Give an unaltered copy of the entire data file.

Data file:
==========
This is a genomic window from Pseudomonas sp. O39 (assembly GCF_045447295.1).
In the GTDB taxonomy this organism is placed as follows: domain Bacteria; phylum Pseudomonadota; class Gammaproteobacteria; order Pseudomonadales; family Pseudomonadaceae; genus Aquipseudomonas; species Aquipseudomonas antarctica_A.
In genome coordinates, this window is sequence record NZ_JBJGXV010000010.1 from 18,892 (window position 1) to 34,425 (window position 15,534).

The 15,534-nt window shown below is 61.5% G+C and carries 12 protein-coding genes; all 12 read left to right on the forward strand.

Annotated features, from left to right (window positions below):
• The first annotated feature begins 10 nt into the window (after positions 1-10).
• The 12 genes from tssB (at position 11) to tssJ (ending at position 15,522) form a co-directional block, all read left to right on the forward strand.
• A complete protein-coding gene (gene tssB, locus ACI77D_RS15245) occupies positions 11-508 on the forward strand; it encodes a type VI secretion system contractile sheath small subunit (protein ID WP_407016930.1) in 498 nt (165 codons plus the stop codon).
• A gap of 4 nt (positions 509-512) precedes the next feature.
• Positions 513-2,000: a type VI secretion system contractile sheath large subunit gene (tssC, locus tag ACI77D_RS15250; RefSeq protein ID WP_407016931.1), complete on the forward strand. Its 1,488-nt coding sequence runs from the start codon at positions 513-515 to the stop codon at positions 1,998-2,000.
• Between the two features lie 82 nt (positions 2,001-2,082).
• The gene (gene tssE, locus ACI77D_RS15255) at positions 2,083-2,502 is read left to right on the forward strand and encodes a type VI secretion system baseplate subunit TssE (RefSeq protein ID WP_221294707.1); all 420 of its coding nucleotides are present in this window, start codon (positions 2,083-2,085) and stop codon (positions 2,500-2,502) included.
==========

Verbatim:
This is a genomic window from Pseudomonas sp. O39 (assembly GCF_045447295.1).
In the GTDB taxonomy this organism is placed as follows: domain Bacteria; phylum Pseudomonadota; class Gammaproteobacteria; order Pseudomonadales; family Pseudomonadaceae; genus Aquipseudomonas; species Aquipseudomonas antarctica_A.
In genome coordinates, this window is sequence record NZ_JBJGXV010000010.1 from 18,892 (window position 1) to 34,425 (window position 15,534).

The 15,534-nt window shown below is 61.5% G+C and carries 12 protein-coding genes; all 12 read left to right on the forward strand.

Annotated features, from left to right (window positions below):
• The first annotated feature begins 10 nt into the window (after positions 1-10).
• The 12 genes from tssB (at position 11) to tssJ (ending at position 15,522) form a co-directional block, all read left to right on the forward strand.
• A complete protein-coding gene (gene tssB, locus ACI77D_RS15245) occupies positions 11-508 on the forward strand; it encodes a type VI secretion system contractile sheath small subunit (protein ID WP_407016930.1) in 498 nt (165 codons plus the stop codon).
• A gap of 4 nt (positions 509-512) precedes the next feature.
• Positions 513-2,000: a type VI secretion system contractile sheath large subunit gene (tssC, locus tag ACI77D_RS15250; RefSeq protein ID WP_407016931.1), complete on the forward strand. Its 1,488-nt coding sequence runs from the start codon at positions 513-515 to the stop codon at positions 1,998-2,000.
• Between the two features lie 82 nt (positions 2,001-2,082).
• The gene (gene tssE, locus ACI77D_RS15255) at positions 2,083-2,502 is read left to right on the forward strand and encodes a type VI secretion system baseplate subunit TssE (RefSeq protein ID WP_221294707.1); all 420 of its coding nucleotides are present in this window, start codon (positions 2,083-2,085) and stop codon (positions 2,500-2,502) included.